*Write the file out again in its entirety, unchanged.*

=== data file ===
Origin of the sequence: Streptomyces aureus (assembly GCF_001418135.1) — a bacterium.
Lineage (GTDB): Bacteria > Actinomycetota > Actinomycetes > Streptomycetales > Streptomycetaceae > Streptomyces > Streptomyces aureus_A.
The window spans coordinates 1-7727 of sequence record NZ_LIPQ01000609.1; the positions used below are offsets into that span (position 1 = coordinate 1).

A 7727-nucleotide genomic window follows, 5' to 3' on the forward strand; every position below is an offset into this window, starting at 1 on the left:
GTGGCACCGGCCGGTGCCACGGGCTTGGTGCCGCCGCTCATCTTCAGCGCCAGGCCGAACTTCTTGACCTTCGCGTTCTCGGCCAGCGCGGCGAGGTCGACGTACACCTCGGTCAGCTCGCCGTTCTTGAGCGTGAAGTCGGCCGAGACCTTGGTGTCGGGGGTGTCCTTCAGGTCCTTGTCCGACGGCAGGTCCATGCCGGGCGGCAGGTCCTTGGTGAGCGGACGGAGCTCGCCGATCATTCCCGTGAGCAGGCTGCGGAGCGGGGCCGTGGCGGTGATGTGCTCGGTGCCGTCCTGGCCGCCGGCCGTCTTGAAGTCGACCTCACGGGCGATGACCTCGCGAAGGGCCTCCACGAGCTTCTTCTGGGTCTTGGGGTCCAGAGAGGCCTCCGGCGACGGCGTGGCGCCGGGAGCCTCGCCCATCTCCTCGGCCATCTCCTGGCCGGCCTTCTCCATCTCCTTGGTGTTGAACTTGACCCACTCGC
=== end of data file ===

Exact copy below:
Origin of the sequence: Streptomyces aureus (assembly GCF_001418135.1) — a bacterium.
Lineage (GTDB): Bacteria > Actinomycetota > Actinomycetes > Streptomycetales > Streptomycetaceae > Streptomyces > Streptomyces aureus_A.
The window spans coordinates 1-7727 of sequence record NZ_LIPQ01000609.1; the positions used below are offsets into that span (position 1 = coordinate 1).

A 7727-nucleotide genomic window follows, 5' to 3' on the forward strand; every position below is an offset into this window, starting at 1 on the left:
GTGGCACCGGCCGGTGCCACGGGCTTGGTGCCGCCGCTCATCTTCAGCGCCAGGCCGAACTTCTTGACCTTCGCGTTCTCGGCCAGCGCGGCGAGGTCGACGTACACCTCGGTCAGCTCGCCGTTCTTGAGCGTGAAGTCGGCCGAGACCTTGGTGTCGGGGGTGTCCTTCAGGTCCTTGTCCGACGGCAGGTCCATGCCGGGCGGCAGGTCCTTGGTGAGCGGACGGAGCTCGCCGATCATTCCCGTGAGCAGGCTGCGGAGCGGGGCCGTGGCGGTGATGTGCTCGGTGCCGTCCTGGCCGCCGGCCGTCTTGAAGTCGACCTCACGGGCGATGACCTCGCGAAGGGCCTCCACGAGCTTCTTCTGGGTCTTGGGGTCCAGAGAGGCCTCCGGCGACGGCGTGGCGCCGGGAGCCTCGCCCATCTCCTCGGCCATCTCCTGGCCGGCCTTCTCCATCTCCTTGGTGTTGAACTTGACCCACTCGC